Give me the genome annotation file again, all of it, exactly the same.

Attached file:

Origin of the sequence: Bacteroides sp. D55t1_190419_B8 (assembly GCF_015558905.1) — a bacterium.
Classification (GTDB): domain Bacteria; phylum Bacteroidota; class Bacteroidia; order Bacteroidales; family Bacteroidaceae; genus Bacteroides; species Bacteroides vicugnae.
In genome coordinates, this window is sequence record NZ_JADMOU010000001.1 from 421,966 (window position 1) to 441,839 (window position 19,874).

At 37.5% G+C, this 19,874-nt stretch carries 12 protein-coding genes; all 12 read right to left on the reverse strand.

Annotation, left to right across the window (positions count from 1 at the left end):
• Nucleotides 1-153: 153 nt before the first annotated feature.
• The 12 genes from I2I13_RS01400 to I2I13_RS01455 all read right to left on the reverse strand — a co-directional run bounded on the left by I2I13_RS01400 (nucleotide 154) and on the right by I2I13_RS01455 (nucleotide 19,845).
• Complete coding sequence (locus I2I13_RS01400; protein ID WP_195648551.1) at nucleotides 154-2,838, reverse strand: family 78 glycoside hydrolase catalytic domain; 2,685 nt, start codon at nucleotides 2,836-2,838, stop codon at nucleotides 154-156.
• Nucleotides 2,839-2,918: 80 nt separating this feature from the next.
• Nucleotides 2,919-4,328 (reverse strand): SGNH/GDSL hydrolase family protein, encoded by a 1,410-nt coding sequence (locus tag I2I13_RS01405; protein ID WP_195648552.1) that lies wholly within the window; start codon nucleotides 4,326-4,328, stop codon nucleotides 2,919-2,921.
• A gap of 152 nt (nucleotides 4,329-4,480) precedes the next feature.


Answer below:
Origin of the sequence: Bacteroides sp. D55t1_190419_B8 (assembly GCF_015558905.1) — a bacterium.
Classification (GTDB): domain Bacteria; phylum Bacteroidota; class Bacteroidia; order Bacteroidales; family Bacteroidaceae; genus Bacteroides; species Bacteroides vicugnae.
In genome coordinates, this window is sequence record NZ_JADMOU010000001.1 from 421,966 (window position 1) to 441,839 (window position 19,874).

At 37.5% G+C, this 19,874-nt stretch carries 12 protein-coding genes; all 12 read right to left on the reverse strand.

Annotation, left to right across the window (positions count from 1 at the left end):
• Nucleotides 1-153: 153 nt before the first annotated feature.
• The 12 genes from I2I13_RS01400 to I2I13_RS01455 all read right to left on the reverse strand — a co-directional run bounded on the left by I2I13_RS01400 (nucleotide 154) and on the right by I2I13_RS01455 (nucleotide 19,845).
• Complete coding sequence (locus I2I13_RS01400; protein ID WP_195648551.1) at nucleotides 154-2,838, reverse strand: family 78 glycoside hydrolase catalytic domain; 2,685 nt, start codon at nucleotides 2,836-2,838, stop codon at nucleotides 154-156.
• Nucleotides 2,839-2,918: 80 nt separating this feature from the next.
• Nucleotides 2,919-4,328 (reverse strand): SGNH/GDSL hydrolase family protein, encoded by a 1,410-nt coding sequence (locus tag I2I13_RS01405; protein ID WP_195648552.1) that lies wholly within the window; start codon nucleotides 4,326-4,328, stop codon nucleotides 2,919-2,921.
• A gap of 152 nt (nucleotides 4,329-4,480) precedes the next feature.